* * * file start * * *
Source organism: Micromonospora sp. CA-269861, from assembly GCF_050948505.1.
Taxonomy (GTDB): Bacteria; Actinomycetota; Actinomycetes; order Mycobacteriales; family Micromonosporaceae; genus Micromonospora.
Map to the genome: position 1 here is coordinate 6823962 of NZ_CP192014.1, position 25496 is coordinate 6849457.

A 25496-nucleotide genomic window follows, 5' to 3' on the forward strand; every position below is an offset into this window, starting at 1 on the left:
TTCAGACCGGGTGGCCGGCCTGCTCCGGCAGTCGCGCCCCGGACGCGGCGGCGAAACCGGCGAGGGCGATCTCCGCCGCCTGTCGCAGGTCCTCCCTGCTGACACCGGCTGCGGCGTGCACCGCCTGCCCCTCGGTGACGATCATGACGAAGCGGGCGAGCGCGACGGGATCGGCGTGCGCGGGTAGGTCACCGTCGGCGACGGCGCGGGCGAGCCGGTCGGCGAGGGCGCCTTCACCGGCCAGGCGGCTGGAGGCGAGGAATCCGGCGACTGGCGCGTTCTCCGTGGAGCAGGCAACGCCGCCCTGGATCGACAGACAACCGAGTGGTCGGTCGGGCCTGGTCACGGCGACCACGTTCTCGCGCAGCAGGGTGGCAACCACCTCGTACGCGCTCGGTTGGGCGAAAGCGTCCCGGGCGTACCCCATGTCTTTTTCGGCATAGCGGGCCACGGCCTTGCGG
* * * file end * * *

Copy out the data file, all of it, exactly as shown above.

Source organism: Micromonospora sp. CA-269861, from assembly GCF_050948505.1.
Taxonomy (GTDB): Bacteria; Actinomycetota; Actinomycetes; order Mycobacteriales; family Micromonosporaceae; genus Micromonospora.
Map to the genome: position 1 here is coordinate 6823962 of NZ_CP192014.1, position 25496 is coordinate 6849457.

A 25496-nucleotide genomic window follows, 5' to 3' on the forward strand; every position below is an offset into this window, starting at 1 on the left:
TTCAGACCGGGTGGCCGGCCTGCTCCGGCAGTCGCGCCCCGGACGCGGCGGCGAAACCGGCGAGGGCGATCTCCGCCGCCTGTCGCAGGTCCTCCCTGCTGACACCGGCTGCGGCGTGCACCGCCTGCCCCTCGGTGACGATCATGACGAAGCGGGCGAGCGCGACGGGATCGGCGTGCGCGGGTAGGTCACCGTCGGCGACGGCGCGGGCGAGCCGGTCGGCGAGGGCGCCTTCACCGGCCAGGCGGCTGGAGGCGAGGAATCCGGCGACTGGCGCGTTCTCCGTGGAGCAGGCAACGCCGCCCTGGATCGACAGACAACCGAGTGGTCGGTCGGGCCTGGTCACGGCGACCACGTTCTCGCGCAGCAGGGTGGCAACCACCTCGTACGCGCTCGGTTGGGCGAAAGCGTCCCGGGCGTACCCCATGTCTTTTTCGGCATAGCGGGCCACGGCCTTGCGG